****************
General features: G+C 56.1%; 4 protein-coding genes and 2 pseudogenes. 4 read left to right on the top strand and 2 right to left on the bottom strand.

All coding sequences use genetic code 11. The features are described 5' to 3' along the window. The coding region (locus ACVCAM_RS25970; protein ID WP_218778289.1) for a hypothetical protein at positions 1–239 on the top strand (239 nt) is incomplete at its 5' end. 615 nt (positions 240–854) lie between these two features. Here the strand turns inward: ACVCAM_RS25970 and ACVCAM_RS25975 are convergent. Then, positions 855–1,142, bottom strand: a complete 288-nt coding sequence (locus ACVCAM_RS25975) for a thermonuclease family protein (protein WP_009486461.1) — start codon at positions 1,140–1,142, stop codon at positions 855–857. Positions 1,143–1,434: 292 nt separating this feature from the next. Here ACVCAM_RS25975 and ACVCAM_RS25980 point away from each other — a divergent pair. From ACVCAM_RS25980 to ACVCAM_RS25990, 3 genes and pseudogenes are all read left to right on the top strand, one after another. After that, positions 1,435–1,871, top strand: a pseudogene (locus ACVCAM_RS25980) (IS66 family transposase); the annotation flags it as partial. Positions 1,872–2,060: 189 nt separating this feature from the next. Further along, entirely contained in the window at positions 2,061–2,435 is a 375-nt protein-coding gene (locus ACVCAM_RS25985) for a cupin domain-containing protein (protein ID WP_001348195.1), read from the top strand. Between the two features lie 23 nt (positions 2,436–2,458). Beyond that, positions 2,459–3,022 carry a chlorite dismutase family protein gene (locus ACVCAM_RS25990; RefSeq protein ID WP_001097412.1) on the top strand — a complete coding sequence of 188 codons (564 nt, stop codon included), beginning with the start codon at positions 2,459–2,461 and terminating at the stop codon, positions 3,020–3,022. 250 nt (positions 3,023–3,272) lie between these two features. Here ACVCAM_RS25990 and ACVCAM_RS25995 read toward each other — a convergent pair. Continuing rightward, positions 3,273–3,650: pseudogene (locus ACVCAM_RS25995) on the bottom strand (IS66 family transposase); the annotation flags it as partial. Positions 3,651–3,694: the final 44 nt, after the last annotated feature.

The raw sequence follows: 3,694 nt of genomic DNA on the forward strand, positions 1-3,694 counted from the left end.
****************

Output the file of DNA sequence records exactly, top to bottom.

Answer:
General features: G+C 56.1%; 4 protein-coding genes and 2 pseudogenes. 4 read left to right on the top strand and 2 right to left on the bottom strand.

All coding sequences use genetic code 11. The features are described 5' to 3' along the window. The coding region (locus ACVCAM_RS25970; protein ID WP_218778289.1) for a hypothetical protein at positions 1–239 on the top strand (239 nt) is incomplete at its 5' end. 615 nt (positions 240–854) lie between these two features. Here the strand turns inward: ACVCAM_RS25970 and ACVCAM_RS25975 are convergent. Then, positions 855–1,142, bottom strand: a complete 288-nt coding sequence (locus ACVCAM_RS25975) for a thermonuclease family protein (protein WP_009486461.1) — start codon at positions 1,140–1,142, stop codon at positions 855–857. Positions 1,143–1,434: 292 nt separating this feature from the next. Here ACVCAM_RS25975 and ACVCAM_RS25980 point away from each other — a divergent pair. From ACVCAM_RS25980 to ACVCAM_RS25990, 3 genes and pseudogenes are all read left to right on the top strand, one after another. After that, positions 1,435–1,871, top strand: a pseudogene (locus ACVCAM_RS25980) (IS66 family transposase); the annotation flags it as partial. Positions 1,872–2,060: 189 nt separating this feature from the next. Further along, entirely contained in the window at positions 2,061–2,435 is a 375-nt protein-coding gene (locus ACVCAM_RS25985) for a cupin domain-containing protein (protein ID WP_001348195.1), read from the top strand. Between the two features lie 23 nt (positions 2,436–2,458). Beyond that, positions 2,459–3,022 carry a chlorite dismutase family protein gene (locus ACVCAM_RS25990; RefSeq protein ID WP_001097412.1) on the top strand — a complete coding sequence of 188 codons (564 nt, stop codon included), beginning with the start codon at positions 2,459–2,461 and terminating at the stop codon, positions 3,020–3,022. 250 nt (positions 3,023–3,272) lie between these two features. Here ACVCAM_RS25990 and ACVCAM_RS25995 read toward each other — a convergent pair. Continuing rightward, positions 3,273–3,650: pseudogene (locus ACVCAM_RS25995) on the bottom strand (IS66 family transposase); the annotation flags it as partial. Positions 3,651–3,694: the final 44 nt, after the last annotated feature.

The raw sequence follows: 3,694 nt of genomic DNA on the forward strand, positions 1-3,694 counted from the left end.